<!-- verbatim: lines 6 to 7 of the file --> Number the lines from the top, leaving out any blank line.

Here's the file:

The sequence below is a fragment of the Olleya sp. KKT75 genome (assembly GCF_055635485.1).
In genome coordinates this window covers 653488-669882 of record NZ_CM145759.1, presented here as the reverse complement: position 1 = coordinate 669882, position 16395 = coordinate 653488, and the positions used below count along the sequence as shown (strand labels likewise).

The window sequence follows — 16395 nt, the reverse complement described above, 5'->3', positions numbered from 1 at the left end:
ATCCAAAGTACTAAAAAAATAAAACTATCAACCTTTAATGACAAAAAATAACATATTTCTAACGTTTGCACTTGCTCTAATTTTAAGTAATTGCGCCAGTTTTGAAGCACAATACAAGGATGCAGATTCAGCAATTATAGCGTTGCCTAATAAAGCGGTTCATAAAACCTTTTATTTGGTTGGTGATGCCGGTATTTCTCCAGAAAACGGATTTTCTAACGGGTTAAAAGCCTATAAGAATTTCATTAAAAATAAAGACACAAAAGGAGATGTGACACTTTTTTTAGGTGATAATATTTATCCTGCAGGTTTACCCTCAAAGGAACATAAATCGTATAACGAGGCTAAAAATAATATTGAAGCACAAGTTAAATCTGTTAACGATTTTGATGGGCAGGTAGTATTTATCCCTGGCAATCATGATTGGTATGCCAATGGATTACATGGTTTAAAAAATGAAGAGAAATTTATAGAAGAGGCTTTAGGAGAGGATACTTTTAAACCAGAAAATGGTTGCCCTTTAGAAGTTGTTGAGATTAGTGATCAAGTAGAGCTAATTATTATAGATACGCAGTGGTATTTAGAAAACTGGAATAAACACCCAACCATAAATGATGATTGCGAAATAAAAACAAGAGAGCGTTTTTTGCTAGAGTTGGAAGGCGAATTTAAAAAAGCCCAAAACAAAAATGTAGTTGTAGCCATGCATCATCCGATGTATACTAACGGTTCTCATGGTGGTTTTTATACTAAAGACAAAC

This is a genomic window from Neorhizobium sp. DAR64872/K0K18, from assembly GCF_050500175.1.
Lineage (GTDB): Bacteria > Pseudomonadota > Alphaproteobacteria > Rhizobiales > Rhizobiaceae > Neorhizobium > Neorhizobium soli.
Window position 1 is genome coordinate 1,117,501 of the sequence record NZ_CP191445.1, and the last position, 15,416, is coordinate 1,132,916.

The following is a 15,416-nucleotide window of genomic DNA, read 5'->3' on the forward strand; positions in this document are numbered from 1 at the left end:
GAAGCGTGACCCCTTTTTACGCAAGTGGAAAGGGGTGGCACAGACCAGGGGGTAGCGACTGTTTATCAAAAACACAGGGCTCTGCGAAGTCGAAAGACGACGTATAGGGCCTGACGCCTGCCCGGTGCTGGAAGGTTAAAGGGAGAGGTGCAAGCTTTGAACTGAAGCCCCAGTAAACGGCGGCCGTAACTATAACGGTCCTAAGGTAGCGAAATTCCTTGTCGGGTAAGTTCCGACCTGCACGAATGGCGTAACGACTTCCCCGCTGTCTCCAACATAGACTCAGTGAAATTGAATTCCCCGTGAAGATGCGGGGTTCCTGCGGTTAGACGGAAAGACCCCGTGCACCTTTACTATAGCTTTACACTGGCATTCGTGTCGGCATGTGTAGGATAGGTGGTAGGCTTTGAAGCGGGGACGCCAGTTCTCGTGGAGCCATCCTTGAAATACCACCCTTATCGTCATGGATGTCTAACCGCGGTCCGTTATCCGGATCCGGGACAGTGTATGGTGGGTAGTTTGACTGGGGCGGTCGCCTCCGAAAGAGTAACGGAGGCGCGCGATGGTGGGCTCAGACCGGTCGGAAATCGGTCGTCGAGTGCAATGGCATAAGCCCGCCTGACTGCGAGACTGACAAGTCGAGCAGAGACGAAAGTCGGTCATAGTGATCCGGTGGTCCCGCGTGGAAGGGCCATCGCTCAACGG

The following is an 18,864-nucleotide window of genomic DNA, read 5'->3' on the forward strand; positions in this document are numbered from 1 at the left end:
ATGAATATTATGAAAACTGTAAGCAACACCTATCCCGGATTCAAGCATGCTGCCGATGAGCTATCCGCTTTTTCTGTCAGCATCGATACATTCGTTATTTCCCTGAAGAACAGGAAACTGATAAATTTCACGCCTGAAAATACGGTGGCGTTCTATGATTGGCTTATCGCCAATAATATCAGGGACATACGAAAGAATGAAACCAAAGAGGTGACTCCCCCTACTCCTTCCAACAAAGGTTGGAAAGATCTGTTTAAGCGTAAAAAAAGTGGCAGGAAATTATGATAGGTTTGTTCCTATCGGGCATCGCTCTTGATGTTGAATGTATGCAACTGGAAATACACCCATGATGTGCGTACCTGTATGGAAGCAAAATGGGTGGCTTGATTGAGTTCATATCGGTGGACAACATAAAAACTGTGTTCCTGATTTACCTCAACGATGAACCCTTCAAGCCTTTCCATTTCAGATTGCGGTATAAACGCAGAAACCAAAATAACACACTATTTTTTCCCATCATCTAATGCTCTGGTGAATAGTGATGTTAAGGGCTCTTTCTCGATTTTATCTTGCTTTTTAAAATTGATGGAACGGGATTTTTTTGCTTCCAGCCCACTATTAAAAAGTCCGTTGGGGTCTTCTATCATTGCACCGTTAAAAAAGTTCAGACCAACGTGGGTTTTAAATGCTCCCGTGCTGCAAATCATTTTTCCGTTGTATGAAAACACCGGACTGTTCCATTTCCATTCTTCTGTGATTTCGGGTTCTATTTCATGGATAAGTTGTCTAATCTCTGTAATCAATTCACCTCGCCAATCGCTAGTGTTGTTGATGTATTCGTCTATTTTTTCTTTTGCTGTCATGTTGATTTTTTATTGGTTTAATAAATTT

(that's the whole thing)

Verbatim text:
Lineage (GTDB): Bacteria > Pseudomonadota > Alphaproteobacteria > Rhizobiales > Rhizobiaceae > Neorhizobium > Neorhizobium soli.
Window position 1 is genome coordinate 1,117,501 of the sequence record NZ_CP191445.1, and the last position, 15,416, is coordinate 1,132,916.